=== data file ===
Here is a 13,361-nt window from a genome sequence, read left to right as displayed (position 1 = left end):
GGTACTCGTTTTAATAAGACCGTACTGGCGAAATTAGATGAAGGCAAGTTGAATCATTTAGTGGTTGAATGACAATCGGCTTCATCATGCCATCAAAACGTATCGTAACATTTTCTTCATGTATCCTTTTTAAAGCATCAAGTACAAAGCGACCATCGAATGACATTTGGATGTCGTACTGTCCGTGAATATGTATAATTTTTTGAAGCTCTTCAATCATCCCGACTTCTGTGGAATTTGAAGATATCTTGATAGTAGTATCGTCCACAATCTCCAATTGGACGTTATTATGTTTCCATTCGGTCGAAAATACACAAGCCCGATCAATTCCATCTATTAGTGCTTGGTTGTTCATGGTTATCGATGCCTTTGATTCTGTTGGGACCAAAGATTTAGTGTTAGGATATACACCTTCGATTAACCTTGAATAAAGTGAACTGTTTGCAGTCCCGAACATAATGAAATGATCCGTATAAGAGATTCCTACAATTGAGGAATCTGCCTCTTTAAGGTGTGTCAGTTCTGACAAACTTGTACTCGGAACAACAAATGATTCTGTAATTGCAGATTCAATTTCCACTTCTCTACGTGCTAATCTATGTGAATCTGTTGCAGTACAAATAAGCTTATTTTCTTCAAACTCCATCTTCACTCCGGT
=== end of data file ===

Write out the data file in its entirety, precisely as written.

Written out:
Here is a 13,361-nt window from a genome sequence, read left to right as displayed (position 1 = left end):
GGTACTCGTTTTAATAAGACCGTACTGGCGAAATTAGATGAAGGCAAGTTGAATCATTTAGTGGTTGAATGACAATCGGCTTCATCATGCCATCAAAACGTATCGTAACATTTTCTTCATGTATCCTTTTTAAAGCATCAAGTACAAAGCGACCATCGAATGACATTTGGATGTCGTACTGTCCGTGAATATGTATAATTTTTTGAAGCTCTTCAATCATCCCGACTTCTGTGGAATTTGAAGATATCTTGATAGTAGTATCGTCCACAATCTCCAATTGGACGTTATTATGTTTCCATTCGGTCGAAAATACACAAGCCCGATCAATTCCATCTATTAGTGCTTGGTTGTTCATGGTTATCGATGCCTTTGATTCTGTTGGGACCAAAGATTTAGTGTTAGGATATACACCTTCGATTAACCTTGAATAAAGTGAACTGTTTGCAGTCCCGAACATAATGAAATGATCCGTATAAGAGATTCCTACAATTGAGGAATCTGCCTCTTTAAGGTGTGTCAGTTCTGACAAACTTGTACTCGGAACAACAAATGATTCTGTAATTGCAGATTCAATTTCCACTTCTCTACGTGCTAATCTATGTGAATCTGTTGCAGTACAAATAAGCTTATTTTCTTCAAACTCCATCTTCACTCCGGT